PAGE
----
Edward’s attention was drawn abruptly to his left. An old man lay in the street struggling uselessly to rise or crawl away before the maddened, stampeding horses, slashed him to death with horrific blows of their iron shod hooves. He was partially covered by a blood-stained robe that might have been white or maybe grey.
What a stupid question to ask himself - the color of his robe - Edward thought. He raged toward the man, sending horses, soldiers, screaming women, children and terrified dogs fleeing from him with his whistling sword as he slashed back and forth before him to clear his way. The old man’s eyes widened but he composed himself in the same breath of time, to face the death he believed Edward was bringing to him. The sword sighed as Edward slipped into its sheath and clanked against the stones, as Edward kneeled to lift the old man into his arms.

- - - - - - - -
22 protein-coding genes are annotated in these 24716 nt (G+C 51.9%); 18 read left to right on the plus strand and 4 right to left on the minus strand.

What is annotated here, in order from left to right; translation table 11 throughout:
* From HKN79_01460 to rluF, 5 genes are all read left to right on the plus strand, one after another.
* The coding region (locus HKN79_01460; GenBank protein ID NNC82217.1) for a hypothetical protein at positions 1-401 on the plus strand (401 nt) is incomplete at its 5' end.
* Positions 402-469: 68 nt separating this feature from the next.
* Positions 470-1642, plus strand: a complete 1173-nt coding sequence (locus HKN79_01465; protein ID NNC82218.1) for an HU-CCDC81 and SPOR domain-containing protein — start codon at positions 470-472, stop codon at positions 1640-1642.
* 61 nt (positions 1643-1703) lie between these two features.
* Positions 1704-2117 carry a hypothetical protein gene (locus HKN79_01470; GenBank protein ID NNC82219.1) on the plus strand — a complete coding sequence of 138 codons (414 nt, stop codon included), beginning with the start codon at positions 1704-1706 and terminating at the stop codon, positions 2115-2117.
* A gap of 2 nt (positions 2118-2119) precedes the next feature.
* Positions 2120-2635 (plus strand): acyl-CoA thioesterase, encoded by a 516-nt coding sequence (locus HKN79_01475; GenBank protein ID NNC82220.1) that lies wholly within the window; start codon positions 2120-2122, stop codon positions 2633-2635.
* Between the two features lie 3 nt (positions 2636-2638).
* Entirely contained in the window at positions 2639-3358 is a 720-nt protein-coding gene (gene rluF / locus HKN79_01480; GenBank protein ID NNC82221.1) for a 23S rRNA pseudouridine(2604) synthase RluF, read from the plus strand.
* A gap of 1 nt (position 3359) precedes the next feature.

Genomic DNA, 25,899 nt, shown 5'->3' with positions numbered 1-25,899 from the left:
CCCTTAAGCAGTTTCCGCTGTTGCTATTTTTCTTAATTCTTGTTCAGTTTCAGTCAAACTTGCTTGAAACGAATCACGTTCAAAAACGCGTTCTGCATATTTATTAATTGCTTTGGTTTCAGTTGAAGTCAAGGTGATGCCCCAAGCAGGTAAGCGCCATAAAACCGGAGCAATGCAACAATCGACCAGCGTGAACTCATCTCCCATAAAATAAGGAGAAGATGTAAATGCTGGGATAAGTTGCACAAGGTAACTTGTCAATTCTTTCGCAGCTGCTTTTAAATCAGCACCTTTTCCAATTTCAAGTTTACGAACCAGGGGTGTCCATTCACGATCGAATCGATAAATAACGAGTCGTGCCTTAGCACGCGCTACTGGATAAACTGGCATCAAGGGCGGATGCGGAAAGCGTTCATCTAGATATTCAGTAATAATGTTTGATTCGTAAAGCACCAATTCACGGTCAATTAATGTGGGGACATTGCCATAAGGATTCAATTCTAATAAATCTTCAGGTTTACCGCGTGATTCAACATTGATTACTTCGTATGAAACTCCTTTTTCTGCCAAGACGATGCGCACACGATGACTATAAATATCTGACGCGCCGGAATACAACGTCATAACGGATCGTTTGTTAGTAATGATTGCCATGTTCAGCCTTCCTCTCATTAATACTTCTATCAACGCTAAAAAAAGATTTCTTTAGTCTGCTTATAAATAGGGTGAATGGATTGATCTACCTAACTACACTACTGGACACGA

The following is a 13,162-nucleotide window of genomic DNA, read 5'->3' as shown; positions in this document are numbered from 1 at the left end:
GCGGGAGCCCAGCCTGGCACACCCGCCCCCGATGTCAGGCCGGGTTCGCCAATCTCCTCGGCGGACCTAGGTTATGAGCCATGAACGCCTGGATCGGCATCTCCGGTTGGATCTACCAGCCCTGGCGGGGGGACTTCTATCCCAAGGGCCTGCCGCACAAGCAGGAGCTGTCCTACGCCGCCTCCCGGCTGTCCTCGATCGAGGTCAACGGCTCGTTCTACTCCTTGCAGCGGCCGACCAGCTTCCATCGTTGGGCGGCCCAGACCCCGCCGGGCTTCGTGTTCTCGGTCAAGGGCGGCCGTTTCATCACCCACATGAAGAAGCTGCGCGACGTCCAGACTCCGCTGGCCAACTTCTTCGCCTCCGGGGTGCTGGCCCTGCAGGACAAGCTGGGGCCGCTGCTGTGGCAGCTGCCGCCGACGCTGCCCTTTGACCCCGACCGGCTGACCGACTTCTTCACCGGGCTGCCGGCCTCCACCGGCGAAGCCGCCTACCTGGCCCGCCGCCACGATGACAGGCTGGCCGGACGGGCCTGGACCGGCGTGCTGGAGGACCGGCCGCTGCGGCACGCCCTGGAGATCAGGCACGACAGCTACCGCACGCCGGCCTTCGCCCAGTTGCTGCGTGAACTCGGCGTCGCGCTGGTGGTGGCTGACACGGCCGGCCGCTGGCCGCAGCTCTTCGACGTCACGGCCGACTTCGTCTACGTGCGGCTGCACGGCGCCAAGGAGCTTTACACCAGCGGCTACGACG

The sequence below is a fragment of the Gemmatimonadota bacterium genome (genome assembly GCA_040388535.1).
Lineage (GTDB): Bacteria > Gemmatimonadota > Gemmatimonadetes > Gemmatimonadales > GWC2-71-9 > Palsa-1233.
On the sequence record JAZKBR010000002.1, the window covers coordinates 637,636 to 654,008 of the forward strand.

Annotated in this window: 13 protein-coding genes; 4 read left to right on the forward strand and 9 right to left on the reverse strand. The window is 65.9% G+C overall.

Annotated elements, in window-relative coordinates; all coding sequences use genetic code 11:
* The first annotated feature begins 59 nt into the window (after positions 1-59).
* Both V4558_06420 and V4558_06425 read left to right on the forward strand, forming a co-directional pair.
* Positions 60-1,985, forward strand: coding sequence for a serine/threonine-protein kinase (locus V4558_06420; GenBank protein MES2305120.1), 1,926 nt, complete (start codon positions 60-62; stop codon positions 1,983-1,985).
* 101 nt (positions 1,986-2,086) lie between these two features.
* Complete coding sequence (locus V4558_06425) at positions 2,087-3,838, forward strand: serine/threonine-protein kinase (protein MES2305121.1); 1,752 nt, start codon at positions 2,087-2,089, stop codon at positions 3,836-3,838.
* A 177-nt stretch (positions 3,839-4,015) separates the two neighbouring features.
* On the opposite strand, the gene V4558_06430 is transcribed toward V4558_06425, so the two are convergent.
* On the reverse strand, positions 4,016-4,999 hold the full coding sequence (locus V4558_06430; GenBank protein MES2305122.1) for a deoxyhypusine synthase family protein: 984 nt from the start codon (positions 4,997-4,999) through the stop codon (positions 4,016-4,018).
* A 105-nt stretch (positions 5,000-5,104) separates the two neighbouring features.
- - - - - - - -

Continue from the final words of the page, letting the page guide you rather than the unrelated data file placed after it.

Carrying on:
A blast of air caused by a disintegrating, fire-eaten building crashing down, blew an opening in the smoke around them. Edward glimpsed a vision of a hell-bent man glowering in the opening, his sword raised with both hands and his legs spread apart to take the shock of the blow he was about to swing down across Edward’s neck; a blow that would tear off his head.
For a speck in time, Edward stared at his murderer, then he deliberately straightened his shoulders and glared defiantly at the man in the vision, kneeling at the same time to lift the old man into his arms.
Alexander himself stared back, then stabbed his sword into its scabbard and strode away into the smoke.
Edward climbed the marble steps of some kind of temple with the old man sagging in his arms. He knew nothing of these people and their gods. He placed the old man on the stone floor as comfortably as he could make him and then slid down beside him, leaning his head wearily against the wall. He pulled off his helmet, dropped it beside him and dropped his forearms onto his bent knees.
“That was stupid you know. He won’t forget. You have brought on your own death by carrying me here. What possessed you?”
“Hate, I suppose”, Edward answered in a voice so hollow it shook the old man.


Laura Breck said...

Very descriptive. Great job of bringing us right into the action.

It's a good start, just a few things confused me. If Edward is a soldier in Alexander's army, why would Alexander want to kill him?